Filed under: non-bike,Training — Andrea @ 9:03 am



No, I’m not in the pursuit of a cover on “Road” Magazine or the handsome man that graces it. I’m in pursuit of the raw emotion that’s going on there. It’s the payoff for hours of hard work and the myriads of sacrifices you make.

I hadn’t thought as much about it until a conversation I had with a customer the other day. I don’t remember the exact topic, but it was something along the lines of, “no, I’ve never gone to that place, never watch that show, and never do X other things, because from the moment I wake up at 5:00am until I go to bed at 9:3opm, my life revolves around cycling.”

I’m not complaining. I like it. But, other people (even some cycling friends I have) don’t always understand just how dedicated you have to get in order to experience what the young man in the photo above is experiencing. It’s those few seconds when you come to the realization that everything you’ve been working towards for weeks/months/years is finally culminating into epic win.

It means I have mornings like today, where I am up at 4:30, have fed the dogs/eaten/had multiple servings of coffee by 5:30, go to the grocery store (they’re a lot different at 5:30am than they are at 5:30pm), ride for 1-1.5 hours, shower, have 2nd breakfast, clean house, do laundry, write a blog post, etc. before leaving to go to work at 9:40.

Work has turned out a little differently than I’d expected when I started a month and a half ago. Not bad different, but since both of my original coworkers have now moved on to other jobs, I’m unofficially “in charge” of the Outdoors, Inc. Cordova bike shop. I have very high standards, and it makes for days where I eat lunch during the 5-10 minutes it takes to enter stock/customer orders into the request form we use and am otherwise on the phone or elbows deep in bike repairs. It’s prettymuch non-stop from the minute I get there.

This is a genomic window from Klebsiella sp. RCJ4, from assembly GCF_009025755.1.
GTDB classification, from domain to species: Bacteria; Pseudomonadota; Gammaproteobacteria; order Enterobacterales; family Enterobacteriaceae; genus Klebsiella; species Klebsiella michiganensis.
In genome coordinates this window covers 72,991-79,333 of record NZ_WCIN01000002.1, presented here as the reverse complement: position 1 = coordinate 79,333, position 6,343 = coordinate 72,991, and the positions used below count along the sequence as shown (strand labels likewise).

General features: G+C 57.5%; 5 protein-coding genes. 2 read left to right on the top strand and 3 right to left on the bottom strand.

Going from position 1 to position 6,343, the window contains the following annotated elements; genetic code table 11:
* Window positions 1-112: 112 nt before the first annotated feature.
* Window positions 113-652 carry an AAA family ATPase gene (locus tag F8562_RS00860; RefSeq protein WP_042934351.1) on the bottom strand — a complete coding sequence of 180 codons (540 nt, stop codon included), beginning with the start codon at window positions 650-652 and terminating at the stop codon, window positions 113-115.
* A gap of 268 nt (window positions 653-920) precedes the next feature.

Once I’m home, sometimes I’ll go to the gym for some circuit training. I usually don’t want to go because I’m tired, but, once again, see photo above. I do my best to make a decent dinner for Ryan and myself, though, I admit, since I started working ’til 6 most weekdays, we’ve been hitting the Kashi frozen pizzas pretty damn hard. By the time we eat, we might have time to watch an episode or two of Ice Road Truckers on Hulu before passing out.

No, it’s not for everyone. I have a hard time imagining it any other way, though.

November 9, 2010

The joys of retirement

Filed under: non-bike — Andrea @ 7:56 pm

I received these photos via email (titled “ancient white river monsters”) from my dad today. He’s in Mountain View, and apparently has some spare time on his hands…



November 8, 2010

…and I still don’t stink.

Filed under: non-bike — Andrea @ 8:11 pm

A while back, I posted that I’d stopped using soap. Well, it’s been since March, and other than handwashing, I’m still soap and antiperspirant free. I figured I’d post an update since apparently it’s a trend that’s become a bit more mainstream: NYT Article

In other news, I’ve got a short interview/profile in the latest issue of Memphis’s Health and Fitness Magazine. It looks like traffic around is up since it hit the stands. If you’re reading this for the first time, drop a comment & let me know!

November 5, 2010

Tweed Ride, etc.

Filed under: Bike Racing,non-bike — Andrea @ 6:58 am

Last night we celebrated Memphis’s 2nd foray into cycling culture past the comfort zone of spandex, asphalt, and/or singletrack. In other cities, tweed rides are a big deal- lots of people show up, the dress is fantastic, and the bikes are unique (just check out photos that pop up on a Google Image search). Last night, about 15 very dapper and dashingly dressed individuals showed up at Peddler Bikes for the leisurely ride to Celtic Crossing.